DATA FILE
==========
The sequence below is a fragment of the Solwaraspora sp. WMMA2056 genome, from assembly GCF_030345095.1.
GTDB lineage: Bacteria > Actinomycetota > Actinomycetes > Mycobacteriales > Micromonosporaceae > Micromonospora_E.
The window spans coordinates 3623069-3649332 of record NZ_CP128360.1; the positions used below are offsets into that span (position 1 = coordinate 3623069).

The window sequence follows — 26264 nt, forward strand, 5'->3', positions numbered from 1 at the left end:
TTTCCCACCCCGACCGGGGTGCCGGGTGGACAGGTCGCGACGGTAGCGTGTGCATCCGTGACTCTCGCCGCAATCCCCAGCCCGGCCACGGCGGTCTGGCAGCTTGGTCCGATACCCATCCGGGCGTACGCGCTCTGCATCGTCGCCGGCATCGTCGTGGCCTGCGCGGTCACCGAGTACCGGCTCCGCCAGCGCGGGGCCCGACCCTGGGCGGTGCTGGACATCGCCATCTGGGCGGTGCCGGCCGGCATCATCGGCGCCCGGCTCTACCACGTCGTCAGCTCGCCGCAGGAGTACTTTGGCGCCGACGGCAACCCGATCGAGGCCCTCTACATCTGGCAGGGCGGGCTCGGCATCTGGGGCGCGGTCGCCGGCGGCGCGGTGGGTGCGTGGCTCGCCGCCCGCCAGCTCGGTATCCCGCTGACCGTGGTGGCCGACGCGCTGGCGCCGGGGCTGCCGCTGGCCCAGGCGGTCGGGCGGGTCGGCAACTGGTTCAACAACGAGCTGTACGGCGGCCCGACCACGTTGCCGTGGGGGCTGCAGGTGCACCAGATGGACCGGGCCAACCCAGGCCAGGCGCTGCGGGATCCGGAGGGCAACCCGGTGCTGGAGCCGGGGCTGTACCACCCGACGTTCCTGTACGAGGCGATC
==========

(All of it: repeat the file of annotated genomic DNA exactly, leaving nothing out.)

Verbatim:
The sequence below is a fragment of the Solwaraspora sp. WMMA2056 genome, from assembly GCF_030345095.1.
GTDB lineage: Bacteria > Actinomycetota > Actinomycetes > Mycobacteriales > Micromonosporaceae > Micromonospora_E.
The window spans coordinates 3623069-3649332 of record NZ_CP128360.1; the positions used below are offsets into that span (position 1 = coordinate 3623069).

The window sequence follows — 26264 nt, forward strand, 5'->3', positions numbered from 1 at the left end:
TTTCCCACCCCGACCGGGGTGCCGGGTGGACAGGTCGCGACGGTAGCGTGTGCATCCGTGACTCTCGCCGCAATCCCCAGCCCGGCCACGGCGGTCTGGCAGCTTGGTCCGATACCCATCCGGGCGTACGCGCTCTGCATCGTCGCCGGCATCGTCGTGGCCTGCGCGGTCACCGAGTACCGGCTCCGCCAGCGCGGGGCCCGACCCTGGGCGGTGCTGGACATCGCCATCTGGGCGGTGCCGGCCGGCATCATCGGCGCCCGGCTCTACCACGTCGTCAGCTCGCCGCAGGAGTACTTTGGCGCCGACGGCAACCCGATCGAGGCCCTCTACATCTGGCAGGGCGGGCTCGGCATCTGGGGCGCGGTCGCCGGCGGCGCGGTGGGTGCGTGGCTCGCCGCCCGCCAGCTCGGTATCCCGCTGACCGTGGTGGCCGACGCGCTGGCGCCGGGGCTGCCGCTGGCCCAGGCGGTCGGGCGGGTCGGCAACTGGTTCAACAACGAGCTGTACGGCGGCCCGACCACGTTGCCGTGGGGGCTGCAGGTGCACCAGATGGACCGGGCCAACCCAGGCCAGGCGCTGCGGGATCCGGAGGGCAACCCGGTGCTGGAGCCGGGGCTGTACCACCCGACGTTCCTGTACGAGGCGATC